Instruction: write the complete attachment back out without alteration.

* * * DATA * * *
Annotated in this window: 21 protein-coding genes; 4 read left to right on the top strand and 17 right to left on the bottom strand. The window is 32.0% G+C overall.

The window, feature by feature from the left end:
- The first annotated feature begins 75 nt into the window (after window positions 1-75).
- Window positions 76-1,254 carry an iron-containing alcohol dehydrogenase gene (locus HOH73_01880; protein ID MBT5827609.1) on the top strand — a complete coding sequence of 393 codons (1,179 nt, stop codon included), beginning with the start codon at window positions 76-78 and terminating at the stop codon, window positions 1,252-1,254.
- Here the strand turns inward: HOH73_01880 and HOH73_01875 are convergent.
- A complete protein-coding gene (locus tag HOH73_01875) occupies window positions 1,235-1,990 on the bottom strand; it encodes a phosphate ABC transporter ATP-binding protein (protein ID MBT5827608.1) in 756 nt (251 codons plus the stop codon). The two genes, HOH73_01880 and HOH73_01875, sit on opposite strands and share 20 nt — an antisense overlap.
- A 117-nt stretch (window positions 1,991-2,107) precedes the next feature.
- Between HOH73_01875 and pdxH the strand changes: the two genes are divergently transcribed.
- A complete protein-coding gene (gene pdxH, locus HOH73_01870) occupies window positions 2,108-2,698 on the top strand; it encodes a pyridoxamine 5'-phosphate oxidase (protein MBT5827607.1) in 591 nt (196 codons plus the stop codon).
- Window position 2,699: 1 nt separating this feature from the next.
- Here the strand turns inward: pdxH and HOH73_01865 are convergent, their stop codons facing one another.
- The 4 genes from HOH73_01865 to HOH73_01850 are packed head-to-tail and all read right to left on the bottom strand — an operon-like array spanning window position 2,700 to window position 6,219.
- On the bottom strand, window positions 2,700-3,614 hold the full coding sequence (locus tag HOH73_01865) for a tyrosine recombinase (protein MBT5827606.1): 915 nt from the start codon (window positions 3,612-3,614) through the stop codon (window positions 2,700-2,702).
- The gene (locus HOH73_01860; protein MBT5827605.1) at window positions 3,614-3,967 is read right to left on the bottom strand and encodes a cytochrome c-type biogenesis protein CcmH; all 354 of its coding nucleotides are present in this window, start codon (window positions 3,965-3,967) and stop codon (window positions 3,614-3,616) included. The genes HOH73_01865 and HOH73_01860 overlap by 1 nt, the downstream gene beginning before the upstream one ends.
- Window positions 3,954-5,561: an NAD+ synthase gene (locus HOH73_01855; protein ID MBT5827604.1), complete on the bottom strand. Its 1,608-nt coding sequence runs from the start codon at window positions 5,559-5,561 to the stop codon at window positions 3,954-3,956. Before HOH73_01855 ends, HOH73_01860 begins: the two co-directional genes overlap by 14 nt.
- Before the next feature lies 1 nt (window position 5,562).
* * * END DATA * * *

Annotated in this window: 21 protein-coding genes; 4 read left to right on the top strand and 17 right to left on the bottom strand. The window is 32.0% G+C overall.

The window, feature by feature from the left end:
- The first annotated feature begins 75 nt into the window (after window positions 1-75).
- Window positions 76-1,254 carry an iron-containing alcohol dehydrogenase gene (locus HOH73_01880; protein ID MBT5827609.1) on the top strand — a complete coding sequence of 393 codons (1,179 nt, stop codon included), beginning with the start codon at window positions 76-78 and terminating at the stop codon, window positions 1,252-1,254.
- Here the strand turns inward: HOH73_01880 and HOH73_01875 are convergent.
- A complete protein-coding gene (locus tag HOH73_01875) occupies window positions 1,235-1,990 on the bottom strand; it encodes a phosphate ABC transporter ATP-binding protein (protein ID MBT5827608.1) in 756 nt (251 codons plus the stop codon). The two genes, HOH73_01880 and HOH73_01875, sit on opposite strands and share 20 nt — an antisense overlap.
- A 117-nt stretch (window positions 1,991-2,107) precedes the next feature.
- Between HOH73_01875 and pdxH the strand changes: the two genes are divergently transcribed.
- A complete protein-coding gene (gene pdxH, locus HOH73_01870) occupies window positions 2,108-2,698 on the top strand; it encodes a pyridoxamine 5'-phosphate oxidase (protein MBT5827607.1) in 591 nt (196 codons plus the stop codon).
- Window position 2,699: 1 nt separating this feature from the next.
- Here the strand turns inward: pdxH and HOH73_01865 are convergent, their stop codons facing one another.
- The 4 genes from HOH73_01865 to HOH73_01850 are packed head-to-tail and all read right to left on the bottom strand — an operon-like array spanning window position 2,700 to window position 6,219.
- On the bottom strand, window positions 2,700-3,614 hold the full coding sequence (locus tag HOH73_01865) for a tyrosine recombinase (protein MBT5827606.1): 915 nt from the start codon (window positions 3,612-3,614) through the stop codon (window positions 2,700-2,702).
- The gene (locus HOH73_01860; protein MBT5827605.1) at window positions 3,614-3,967 is read right to left on the bottom strand and encodes a cytochrome c-type biogenesis protein CcmH; all 354 of its coding nucleotides are present in this window, start codon (window positions 3,965-3,967) and stop codon (window positions 3,614-3,616) included. The genes HOH73_01865 and HOH73_01860 overlap by 1 nt, the downstream gene beginning before the upstream one ends.
- Window positions 3,954-5,561: an NAD+ synthase gene (locus HOH73_01855; protein ID MBT5827604.1), complete on the bottom strand. Its 1,608-nt coding sequence runs from the start codon at window positions 5,559-5,561 to the stop codon at window positions 3,954-3,956. Before HOH73_01855 ends, HOH73_01860 begins: the two co-directional genes overlap by 14 nt.
- Before the next feature lies 1 nt (window position 5,562).